The dynamic risk landscape of higher education continues to keep university risk managers on their toes, with an abundance of new risks creating safety concerns that have the potential for future litigation. Additionally, staffing shortages, early retirements and career shifts have further increased pressures for institutions to make educator roles more enticing to the next generation.
“Collaboration is not a groundbreaking idea, but universities can forget how key it is in investigating, improving and resolving their overall risks,” said Kevin O’Sadnick, Senior Risk Control Manager at Safety National. “This enterprise approach not only empowers their educators to appropriately respond to a critical event but has the potential to prevent a worst-case scenario.”
Risk managers assessing their risk program for top concerns should closely monitor the development of these five evolving risks.
The pandemic heightened the demand for online education, creating challenging requirements for universities to meet technology and bandwidth needs. Universities were already a prime target for cyberattacks due to the amount of sensitive data, transactions and valuable research information they contained. With this increased traffic, the severity and frequency of attacks are rising, which urgently requires a more robust and experienced security staff to avoid penalties from unsecured networks and phishing attacks and prevent a potentially reputation-damaging event.
2. Sexual Assault and Violence Prevention
Universities aiming to diminish risks surrounding sexual assault have implemented transparent policies around social media interactions between students and teachers, lengthy background checks for hiring and incident reporting applications. Environmental changes, such as eliminating solid doors and educators meeting with students in common areas, can also reduce a potential incident. Incident reporting applications that provide anonymous or confidential tips can also be critical to violence prevention on campus. Reporting of alarming behaviors, bullying and inappropriate interactions can provide staff with information necessary to prevent a crisis event.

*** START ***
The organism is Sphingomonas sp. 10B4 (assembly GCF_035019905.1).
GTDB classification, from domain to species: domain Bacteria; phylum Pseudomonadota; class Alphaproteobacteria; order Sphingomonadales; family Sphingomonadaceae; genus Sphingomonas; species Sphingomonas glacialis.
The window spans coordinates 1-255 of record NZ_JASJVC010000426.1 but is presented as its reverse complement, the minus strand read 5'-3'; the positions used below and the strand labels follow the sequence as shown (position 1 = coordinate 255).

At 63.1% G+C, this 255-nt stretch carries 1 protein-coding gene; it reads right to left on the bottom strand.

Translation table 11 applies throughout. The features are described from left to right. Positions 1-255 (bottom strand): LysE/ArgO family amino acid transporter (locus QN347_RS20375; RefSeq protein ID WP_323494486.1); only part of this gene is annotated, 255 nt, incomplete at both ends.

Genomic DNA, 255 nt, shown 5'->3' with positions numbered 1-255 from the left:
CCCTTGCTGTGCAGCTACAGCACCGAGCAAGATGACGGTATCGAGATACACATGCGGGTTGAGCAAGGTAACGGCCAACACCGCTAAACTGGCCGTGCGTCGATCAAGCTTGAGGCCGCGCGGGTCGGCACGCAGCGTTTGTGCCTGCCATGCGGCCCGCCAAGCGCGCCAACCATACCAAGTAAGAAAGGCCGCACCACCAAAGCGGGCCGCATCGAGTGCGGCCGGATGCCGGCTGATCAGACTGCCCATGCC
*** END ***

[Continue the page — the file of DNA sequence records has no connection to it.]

3. Local, State and Federal Compliance
COVID-19 forced many universities to reallocate federal funding to adapt to changing mandates and regulations. While some of these restrictions are being lifted, challenges around student housing limitations forced relocations into publicly accessible buildings, like hotels, posing additional threats to student health and safety.
4. Low Enrollment
There is still a significant struggle to attract students to an on-site campus as the popularity of flexible online learning rises. While this trend has a major impact on student life with limited interactions and social events, it has also questioned the role of higher education. In fact, nearly one million fewer students have enrolled in higher education since the beginning of the pandemic. Low enrollment figures have led institutions to invest in trade school-style job training, where a student can finish out a degree while working in a position that will ultimately become their career path.
5. Educator Pensions
Nearly 90% of educators in the U.S. are enrolled in a pension plan. And although these pensions are guaranteed to teachers that have paid into the program, an underfunded plan due to overly aggressive investment assumptions can lead to salary cuts, fewer retirement benefits and reduced hiring. These factors have also made the role less attractive to future generations, making recruitment more challenging. A recent poll conducted by the National Education Association found that 86% of its members have seen more educators leaving the profession or retiring early since the beginning of the pandemic, which will likely continue with burnout on the rise.